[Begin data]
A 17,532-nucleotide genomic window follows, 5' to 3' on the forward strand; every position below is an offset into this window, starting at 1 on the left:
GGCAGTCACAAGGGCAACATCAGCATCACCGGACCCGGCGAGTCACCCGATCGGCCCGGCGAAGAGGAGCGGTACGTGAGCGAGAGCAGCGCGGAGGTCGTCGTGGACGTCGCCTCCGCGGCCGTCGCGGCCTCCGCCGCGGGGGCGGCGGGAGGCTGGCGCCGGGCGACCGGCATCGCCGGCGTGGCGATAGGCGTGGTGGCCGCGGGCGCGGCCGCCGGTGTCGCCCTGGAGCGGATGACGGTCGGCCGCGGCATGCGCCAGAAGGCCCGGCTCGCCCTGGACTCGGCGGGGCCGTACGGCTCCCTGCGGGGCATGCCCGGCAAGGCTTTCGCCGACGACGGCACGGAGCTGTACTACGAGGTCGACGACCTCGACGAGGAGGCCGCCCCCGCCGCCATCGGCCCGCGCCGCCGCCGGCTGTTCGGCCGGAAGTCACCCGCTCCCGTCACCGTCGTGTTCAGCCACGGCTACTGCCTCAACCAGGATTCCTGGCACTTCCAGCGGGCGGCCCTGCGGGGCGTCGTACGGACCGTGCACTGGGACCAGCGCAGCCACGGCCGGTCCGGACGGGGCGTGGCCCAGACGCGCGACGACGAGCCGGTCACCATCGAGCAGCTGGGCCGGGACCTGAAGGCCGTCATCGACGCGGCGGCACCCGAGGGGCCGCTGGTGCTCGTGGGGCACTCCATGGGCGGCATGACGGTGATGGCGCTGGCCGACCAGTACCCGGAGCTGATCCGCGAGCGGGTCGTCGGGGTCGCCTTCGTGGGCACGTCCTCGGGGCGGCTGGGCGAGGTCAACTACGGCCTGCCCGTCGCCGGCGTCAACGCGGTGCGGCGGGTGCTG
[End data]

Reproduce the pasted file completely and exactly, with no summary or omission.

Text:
A 17,532-nucleotide genomic window follows, 5' to 3' on the forward strand; every position below is an offset into this window, starting at 1 on the left:
GGCAGTCACAAGGGCAACATCAGCATCACCGGACCCGGCGAGTCACCCGATCGGCCCGGCGAAGAGGAGCGGTACGTGAGCGAGAGCAGCGCGGAGGTCGTCGTGGACGTCGCCTCCGCGGCCGTCGCGGCCTCCGCCGCGGGGGCGGCGGGAGGCTGGCGCCGGGCGACCGGCATCGCCGGCGTGGCGATAGGCGTGGTGGCCGCGGGCGCGGCCGCCGGTGTCGCCCTGGAGCGGATGACGGTCGGCCGCGGCATGCGCCAGAAGGCCCGGCTCGCCCTGGACTCGGCGGGGCCGTACGGCTCCCTGCGGGGCATGCCCGGCAAGGCTTTCGCCGACGACGGCACGGAGCTGTACTACGAGGTCGACGACCTCGACGAGGAGGCCGCCCCCGCCGCCATCGGCCCGCGCCGCCGCCGGCTGTTCGGCCGGAAGTCACCCGCTCCCGTCACCGTCGTGTTCAGCCACGGCTACTGCCTCAACCAGGATTCCTGGCACTTCCAGCGGGCGGCCCTGCGGGGCGTCGTACGGACCGTGCACTGGGACCAGCGCAGCCACGGCCGGTCCGGACGGGGCGTGGCCCAGACGCGCGACGACGAGCCGGTCACCATCGAGCAGCTGGGCCGGGACCTGAAGGCCGTCATCGACGCGGCGGCACCCGAGGGGCCGCTGGTGCTCGTGGGGCACTCCATGGGCGGCATGACGGTGATGGCGCTGGCCGACCAGTACCCGGAGCTGATCCGCGAGCGGGTCGTCGGGGTCGCCTTCGTGGGCACGTCCTCGGGGCGGCTGGGCGAGGTCAACTACGGCCTGCCCGTCGCCGGCGTCAACGCGGTGCGGCGGGTGCTG